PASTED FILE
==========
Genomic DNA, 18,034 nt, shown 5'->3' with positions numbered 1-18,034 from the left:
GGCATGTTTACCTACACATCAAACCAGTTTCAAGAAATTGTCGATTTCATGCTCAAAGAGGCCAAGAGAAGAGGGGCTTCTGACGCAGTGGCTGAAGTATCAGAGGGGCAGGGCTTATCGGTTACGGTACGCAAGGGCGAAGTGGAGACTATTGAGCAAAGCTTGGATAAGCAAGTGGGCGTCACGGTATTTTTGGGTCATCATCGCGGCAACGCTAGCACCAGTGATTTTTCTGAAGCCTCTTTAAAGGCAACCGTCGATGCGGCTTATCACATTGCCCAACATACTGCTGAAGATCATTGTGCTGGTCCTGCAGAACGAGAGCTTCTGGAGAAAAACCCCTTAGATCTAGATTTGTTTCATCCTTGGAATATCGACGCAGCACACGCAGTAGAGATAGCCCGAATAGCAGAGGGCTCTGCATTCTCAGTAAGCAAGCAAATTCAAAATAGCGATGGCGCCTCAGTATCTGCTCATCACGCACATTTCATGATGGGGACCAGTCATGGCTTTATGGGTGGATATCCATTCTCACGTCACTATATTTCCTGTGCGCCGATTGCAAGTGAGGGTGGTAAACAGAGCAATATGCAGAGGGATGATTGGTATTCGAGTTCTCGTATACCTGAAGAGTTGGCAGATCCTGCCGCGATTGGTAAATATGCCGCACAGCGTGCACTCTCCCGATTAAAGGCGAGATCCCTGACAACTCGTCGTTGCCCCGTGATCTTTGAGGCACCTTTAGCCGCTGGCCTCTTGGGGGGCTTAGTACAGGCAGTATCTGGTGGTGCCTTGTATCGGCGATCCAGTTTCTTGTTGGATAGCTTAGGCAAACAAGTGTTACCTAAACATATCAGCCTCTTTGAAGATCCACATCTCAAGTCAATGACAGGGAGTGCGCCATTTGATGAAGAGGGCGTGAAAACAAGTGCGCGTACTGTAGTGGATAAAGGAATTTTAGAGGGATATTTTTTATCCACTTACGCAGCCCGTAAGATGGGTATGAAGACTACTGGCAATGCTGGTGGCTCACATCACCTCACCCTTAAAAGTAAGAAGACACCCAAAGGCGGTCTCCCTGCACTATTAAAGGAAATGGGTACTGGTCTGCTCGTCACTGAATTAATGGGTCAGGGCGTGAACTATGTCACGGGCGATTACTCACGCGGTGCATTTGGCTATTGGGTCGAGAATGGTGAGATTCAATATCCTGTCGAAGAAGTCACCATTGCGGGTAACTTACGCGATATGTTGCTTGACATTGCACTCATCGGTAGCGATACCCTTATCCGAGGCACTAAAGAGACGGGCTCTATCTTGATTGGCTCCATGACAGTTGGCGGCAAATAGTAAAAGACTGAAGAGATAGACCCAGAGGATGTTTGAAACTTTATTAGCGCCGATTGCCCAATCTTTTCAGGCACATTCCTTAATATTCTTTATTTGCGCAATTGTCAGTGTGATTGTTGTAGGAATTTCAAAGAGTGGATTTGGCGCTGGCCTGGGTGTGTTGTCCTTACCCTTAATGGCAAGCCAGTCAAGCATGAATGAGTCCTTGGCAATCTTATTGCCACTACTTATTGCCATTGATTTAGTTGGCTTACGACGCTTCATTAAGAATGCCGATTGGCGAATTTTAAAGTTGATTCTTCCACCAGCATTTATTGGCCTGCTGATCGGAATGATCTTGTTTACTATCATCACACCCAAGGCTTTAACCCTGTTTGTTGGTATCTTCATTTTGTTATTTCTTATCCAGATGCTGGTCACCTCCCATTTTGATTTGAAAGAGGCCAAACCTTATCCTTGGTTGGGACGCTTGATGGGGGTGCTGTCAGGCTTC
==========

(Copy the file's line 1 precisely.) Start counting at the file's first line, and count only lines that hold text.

Genomic DNA, 18,034 nt, shown 5'->3' with positions numbered 1-18,034 from the left: